5 Most Controversial Test cricket moments/series

5 Most Controversial Test cricket moments/series

No one wants to watch their favourite players getting involved in a scandal.

Mohammed Siraj with security officials
Mohammed Siraj with security officials. (Photo Source: Getty Images)

Cricket is often referred to as the gentlemen’s game. Over the years the game has seen some great gentlemen like Rahul Dravid, Kumar Sangakkara, Mahendra Singh Dhoni, Shakib Al Hasan, AB de Villiers, Kapil Dev, Jacques Kallis and others, who with their gestures and on-field behaviour have kept the spirit of the game alive. The game will always be indebted to them for their contributions and fair play.

Just as gentlemanship is a part of the game, controversies too are a part of the game. The banters, the healthy competition, the slight nudging, all make the game more competitive and motivate the players to do better. The spice attracts more viewers and makes the game more interesting.

But there are occasions when things get ugly on the field. There are instances that degrade the spirit of the game and murder sportsmanship. Scenarios like these not only affect the teams or players involved but the entire sport as a whole. No one wants to watch their favourite players getting involved in a scandal.

Here, we have a list of 5 most controversial moments in Test cricket that scarred everyone to the core:

1. India vs Australia, 2008

Andrew Symonds of Australia watches Harbhajan Singh
Andrew Symonds of Australia watches Harbhajan Singh. (Photo Source: Getty Images)

India and Australia encounters have always been heated. Australians are often found bullying other teams at their den by means of sledging and body-line bowling and Indians never fail to retaliate. But things got pretty ugly in 2008 when India toured Australia.

India had lost the first game by a whopping margin of 337 runs. Coming into the second match at Sydney, Indians were under a lot of pressure. Controversy surrounded the game right from the beginning as umpire Steve Bucknor made multiple umpiring blunders, all in the favour of Australia. Australia were 45 for 2 when Ponting was caught behind. Indians appealed but were immediately denied. Indians somehow managed to bounce back and reduced Australia to 191 for 6, when Symonds too was caught behind but denied yet again. Symonds went on to make 162 not out and took Australia’s score to 463 in the first innings.

India fought back yet again, credits to centuries from VVS Laxman and Sachin Tendulkar. India’s score was 451 for 7 when the bizarre incident happened that overshadowed the umpiring errors. Harbhajan Singh was on strike, facing pace machine Brett Lee, who was constantly bowling bouncers at Harbhajan’s body. Sachin was watching this from the non-striker end.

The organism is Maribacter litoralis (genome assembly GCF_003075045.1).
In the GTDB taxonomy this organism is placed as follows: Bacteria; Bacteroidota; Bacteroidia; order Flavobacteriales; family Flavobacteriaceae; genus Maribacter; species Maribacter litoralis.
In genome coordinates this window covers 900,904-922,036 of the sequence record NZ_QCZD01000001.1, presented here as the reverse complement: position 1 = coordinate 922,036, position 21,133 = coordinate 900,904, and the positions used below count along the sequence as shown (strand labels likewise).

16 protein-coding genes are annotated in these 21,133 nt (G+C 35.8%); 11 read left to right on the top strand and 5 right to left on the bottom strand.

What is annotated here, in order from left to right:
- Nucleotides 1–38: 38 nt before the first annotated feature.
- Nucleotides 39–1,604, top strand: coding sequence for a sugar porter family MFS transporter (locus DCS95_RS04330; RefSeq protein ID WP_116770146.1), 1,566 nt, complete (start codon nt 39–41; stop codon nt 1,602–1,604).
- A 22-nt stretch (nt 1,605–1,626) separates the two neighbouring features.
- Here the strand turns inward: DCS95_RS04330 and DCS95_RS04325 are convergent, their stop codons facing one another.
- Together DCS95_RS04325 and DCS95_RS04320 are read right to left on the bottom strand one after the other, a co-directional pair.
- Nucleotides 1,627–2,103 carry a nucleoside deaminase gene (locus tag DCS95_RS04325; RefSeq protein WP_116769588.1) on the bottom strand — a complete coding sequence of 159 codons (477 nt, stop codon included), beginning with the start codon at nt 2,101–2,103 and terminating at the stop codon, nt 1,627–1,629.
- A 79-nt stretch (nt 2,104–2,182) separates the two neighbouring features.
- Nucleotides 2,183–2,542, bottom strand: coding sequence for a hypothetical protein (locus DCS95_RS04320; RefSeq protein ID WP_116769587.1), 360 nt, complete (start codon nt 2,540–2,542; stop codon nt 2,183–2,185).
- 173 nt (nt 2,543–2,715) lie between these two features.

The partnership for the 8th wicket had crossed a 100 runs. At the end of the over, Harbhajan walked to the other end where he exchanged some words with Andrew Symonds, which looked like a normal banter at that moment. Things took a strange turn when Symonds and his fellow mates went to the on-field umpires complaining about racial abuse from Harbhajan Singh, that he allegedly called Symonds an Australian “Monkey”.

The umpires took notice of this and talked to Harbhajan and Sachin, but both of them denied Harbhajan making any such statements. Indian captain Anil Kumble requested the Aussie skipper to settle the matter on-field and play resumed. On the fifth day, India were searing towards a draw when umpiring blunders ruined India’s fun yet again.

This time it was with Dravid and Ganguly. Michael Clarke took 3 wickets in the final over as Australia won the game even after being behind by 69 runs in the first innings. By that time, things were so grim between the two teams that they even didn’t shake hands after the game.

After the game, the match referee Mike Procter in a 4-hour hearing found Harbhajan guilty and ruled a 3-Test ban on Harbhajan Singh. Dejected, India threatened to pull out of the series. Indians appealed against the ban and the hearing was done at Adelaide’s Federal Court.  The ban was later lifted and Harbhajan was fined 50% of his match fee. Even after so many years, the infamous “Monkey-Gate” incident is still remembered every time the two teams face each other down under.